Media Watch

2019; Volume 20, No 3, March

Media Watch

An annotated list of recent articles about palliative care in the news media and the literature

Media Watch is intended as an advocacy, education, and research tool. The weekly report, published by Barry R. Ashpole, a Canadian communications consultant and educator, monitors the literature and the lay press on issues specific to the quality of end-of-life care. It is international in scope and distribution. Each month, this section of the IAHPC Newsletter publishes selected abstracts or summaries of articles or reports of special interest from recent issues of Media Watch.

Practical help


Procedural burden experienced by children with cancer during their terminal hospital admission

Journal of Pediatric Surgery, 2019;54(1):133-139. Children with cancer, who die in major children’s hospitals, face a large procedural burden during their last days of life. This study highlights the magnitude and often short time from invasive procedures to the time of death experienced by children during their terminal hospital admission. It also brings attention to the invasiveness of high-intensity end-of-life care in pediatric-aged patients and the need for open, multidisciplinary discussions regarding the necessity of invasive procedures and for surgeon involvement in the complex end-of-life care decisions made for terminally ill children with cancer.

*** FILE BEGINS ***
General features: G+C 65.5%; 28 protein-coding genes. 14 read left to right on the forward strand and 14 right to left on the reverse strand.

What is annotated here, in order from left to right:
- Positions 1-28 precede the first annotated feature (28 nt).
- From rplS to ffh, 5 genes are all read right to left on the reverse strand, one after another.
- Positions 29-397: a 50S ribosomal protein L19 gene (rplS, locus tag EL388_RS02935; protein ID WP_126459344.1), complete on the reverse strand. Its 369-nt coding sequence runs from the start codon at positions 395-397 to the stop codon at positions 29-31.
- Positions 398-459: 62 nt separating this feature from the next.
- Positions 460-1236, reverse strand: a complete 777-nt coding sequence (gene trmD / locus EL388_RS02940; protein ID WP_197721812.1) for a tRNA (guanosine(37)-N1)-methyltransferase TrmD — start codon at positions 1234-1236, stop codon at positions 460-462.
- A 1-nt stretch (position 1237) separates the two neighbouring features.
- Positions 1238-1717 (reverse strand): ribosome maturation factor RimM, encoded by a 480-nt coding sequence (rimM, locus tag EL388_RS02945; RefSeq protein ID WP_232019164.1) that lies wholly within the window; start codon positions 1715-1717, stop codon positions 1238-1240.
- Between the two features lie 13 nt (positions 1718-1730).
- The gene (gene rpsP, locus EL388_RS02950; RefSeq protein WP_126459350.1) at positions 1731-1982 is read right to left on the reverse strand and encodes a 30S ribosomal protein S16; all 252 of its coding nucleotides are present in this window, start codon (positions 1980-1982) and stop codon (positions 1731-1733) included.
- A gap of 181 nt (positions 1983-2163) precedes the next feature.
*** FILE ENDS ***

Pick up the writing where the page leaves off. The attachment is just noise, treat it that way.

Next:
DOI: 10.1016/j.jpedsurg.2018.10.007

Full text

Withholding or withdrawing invasive interventions may not accelerate time to death among dying ICU patients

Plos One | Online – 14 February 2019 – Despite the expectation that patients would die sooner if invasive interventions were withheld or discontinued, the authors of this study found no such association. Although it is likely some individuals died more quickly because endotracheal ventilation and/or vasopressors and inotropes were not administered, for other patients, such invasive interventions may hasten their deaths. Therefore, the assumption that invasive intervention is always life sustaining in this context may be incorrect. For clinicians carrying on end-of-life discussions with patients and families regarding using, withholding or discontinuing invasive therapies, this study should provide useful information in terms of the likely impact of such decisions on remaining survival durations.

DOI: 10.1371/journal.pone.0212439

Full text

Guidelines updated for pulmonary arterial hypertension in adults

Renal & Urology News| Online – 14 February 2019 – In the latest evidence-based guideline from the American College of Chest Physicians … updated recommendations are provided for the management of adults with pulmonary arterial hypertension.1 The authors developed two … ungraded consensus-based statements on palliative care (PC). The consensus-based statements suggest incorporating PC services for patient management...

The recommendations

  1. Therapy for Pulmonary Arterial Hypertension in Adults 2018. Chest, published online 17 January 2019.

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